Will Ryman, The Roses (2011). All photos via Paul Kasmin Gallery unless otherwise noted.
Along Park Avenue, from 57th to 67th Streets, New Yorkers can enjoy an early spring thanks to Will Ryman‘s steel and fiberglass installation, The Roses. Towering up to 25 feet high, the works brighten up the wintry uptown grayness, breaking down the elitism of gallery-laden art and offering a different experience from each point of view—below, above, in a cab passing by. From a family of artists, and a background in theatre, Ryman capitalizes on the public placement, relying on the viewers to “complete my piece,”according to NY Times. Working with City Hall, the Borough Hall Commissioners Office, and the Park Avenue Sculpture Committee, Ryman had his trash vetoed—matches and a Doritos bag—but a variety of dog-sized bugs survive, as well as 20 scattered rose petals, six of which double as lawn chairs.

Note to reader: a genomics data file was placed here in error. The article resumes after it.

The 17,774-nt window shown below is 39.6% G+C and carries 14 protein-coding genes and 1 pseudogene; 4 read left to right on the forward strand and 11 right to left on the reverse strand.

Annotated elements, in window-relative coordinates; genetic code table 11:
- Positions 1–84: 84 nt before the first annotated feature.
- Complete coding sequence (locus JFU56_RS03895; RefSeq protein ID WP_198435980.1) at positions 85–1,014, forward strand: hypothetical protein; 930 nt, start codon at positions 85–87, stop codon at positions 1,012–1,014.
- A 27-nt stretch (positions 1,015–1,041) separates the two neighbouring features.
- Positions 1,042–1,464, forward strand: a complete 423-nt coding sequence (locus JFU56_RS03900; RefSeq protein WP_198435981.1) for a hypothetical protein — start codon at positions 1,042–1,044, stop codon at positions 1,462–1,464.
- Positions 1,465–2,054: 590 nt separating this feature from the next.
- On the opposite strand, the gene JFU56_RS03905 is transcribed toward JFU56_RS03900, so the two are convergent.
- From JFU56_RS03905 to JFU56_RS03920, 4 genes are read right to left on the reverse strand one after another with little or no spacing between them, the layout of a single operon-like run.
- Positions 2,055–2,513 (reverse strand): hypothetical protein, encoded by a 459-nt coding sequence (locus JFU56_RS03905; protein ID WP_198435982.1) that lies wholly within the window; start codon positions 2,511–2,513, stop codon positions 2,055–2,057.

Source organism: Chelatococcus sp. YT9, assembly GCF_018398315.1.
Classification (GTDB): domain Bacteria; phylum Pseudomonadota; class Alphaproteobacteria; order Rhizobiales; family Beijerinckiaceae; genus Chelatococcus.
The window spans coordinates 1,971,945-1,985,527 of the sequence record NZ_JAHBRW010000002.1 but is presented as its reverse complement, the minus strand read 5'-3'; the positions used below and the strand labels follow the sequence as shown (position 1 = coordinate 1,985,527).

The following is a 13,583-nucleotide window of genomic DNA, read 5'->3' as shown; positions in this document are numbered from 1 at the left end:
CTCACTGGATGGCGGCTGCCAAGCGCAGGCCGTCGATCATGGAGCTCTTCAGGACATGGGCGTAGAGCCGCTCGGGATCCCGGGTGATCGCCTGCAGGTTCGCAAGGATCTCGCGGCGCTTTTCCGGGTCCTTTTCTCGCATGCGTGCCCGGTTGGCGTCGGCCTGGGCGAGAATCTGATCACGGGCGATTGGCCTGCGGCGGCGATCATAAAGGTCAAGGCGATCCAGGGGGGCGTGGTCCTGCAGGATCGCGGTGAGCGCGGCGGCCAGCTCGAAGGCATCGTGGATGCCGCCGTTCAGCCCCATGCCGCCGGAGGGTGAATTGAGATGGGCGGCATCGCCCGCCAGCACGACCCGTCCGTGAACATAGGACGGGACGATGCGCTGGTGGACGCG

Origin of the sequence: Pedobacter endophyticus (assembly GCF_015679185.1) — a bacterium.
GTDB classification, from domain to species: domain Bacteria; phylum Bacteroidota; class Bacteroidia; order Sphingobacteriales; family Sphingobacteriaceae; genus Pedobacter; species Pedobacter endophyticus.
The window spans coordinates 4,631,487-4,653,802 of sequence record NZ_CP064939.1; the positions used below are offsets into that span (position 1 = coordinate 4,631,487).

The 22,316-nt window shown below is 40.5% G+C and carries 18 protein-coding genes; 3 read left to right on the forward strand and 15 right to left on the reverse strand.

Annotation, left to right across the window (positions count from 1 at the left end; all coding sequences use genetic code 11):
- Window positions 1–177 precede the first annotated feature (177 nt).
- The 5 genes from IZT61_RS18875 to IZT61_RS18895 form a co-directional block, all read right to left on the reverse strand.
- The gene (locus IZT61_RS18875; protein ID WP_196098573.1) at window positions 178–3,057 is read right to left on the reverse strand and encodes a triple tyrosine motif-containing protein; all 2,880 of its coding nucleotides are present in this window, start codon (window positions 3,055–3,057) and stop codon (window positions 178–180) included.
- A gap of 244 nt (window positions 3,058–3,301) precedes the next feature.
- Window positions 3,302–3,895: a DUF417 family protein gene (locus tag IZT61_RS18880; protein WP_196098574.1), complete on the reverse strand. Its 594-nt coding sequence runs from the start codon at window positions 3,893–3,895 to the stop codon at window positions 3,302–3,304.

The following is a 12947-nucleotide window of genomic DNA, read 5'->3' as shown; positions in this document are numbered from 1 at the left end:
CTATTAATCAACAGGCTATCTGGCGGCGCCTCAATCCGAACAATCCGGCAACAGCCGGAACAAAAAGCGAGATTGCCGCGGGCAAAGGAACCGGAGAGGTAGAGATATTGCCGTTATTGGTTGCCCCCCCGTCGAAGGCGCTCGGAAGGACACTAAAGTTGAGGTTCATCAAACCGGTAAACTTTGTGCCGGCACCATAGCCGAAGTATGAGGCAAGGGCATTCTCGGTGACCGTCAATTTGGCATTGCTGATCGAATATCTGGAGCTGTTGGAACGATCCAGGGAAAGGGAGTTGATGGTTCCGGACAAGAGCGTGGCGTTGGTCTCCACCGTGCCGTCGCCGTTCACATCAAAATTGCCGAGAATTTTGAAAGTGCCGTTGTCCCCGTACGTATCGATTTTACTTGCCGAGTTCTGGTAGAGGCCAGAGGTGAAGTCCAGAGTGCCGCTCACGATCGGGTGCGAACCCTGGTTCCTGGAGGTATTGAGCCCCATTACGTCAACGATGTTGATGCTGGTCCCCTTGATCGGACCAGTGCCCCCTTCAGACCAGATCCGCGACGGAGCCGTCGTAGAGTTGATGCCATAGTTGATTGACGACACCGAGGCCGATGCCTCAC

More text and images after the jump…
KB Projects, fabrication studio. Photo by Iwan Baan, via NY Times
Unlike many other large scale artists, Ryman himself worked on the sculptures everyday at KB Projects in Greenpoint (Wall Street Journal), donning construction overalls to keep warm at the scene of installation (Bloomberg). The final product of oversized, out-of-proportion roses were painted with industrial strength boat paint to produce a shiny, though lumpy, sheen. Though the bright colors offer an initial pleasantness, the large neon thorns, along with the bugs and proposed trash, hint at a world more “primal, menacing and, I think, ultimately the truth,” Ryman told NY Times, while referring to the inspiration he drew from the David Lynch film “Blue Velvet.”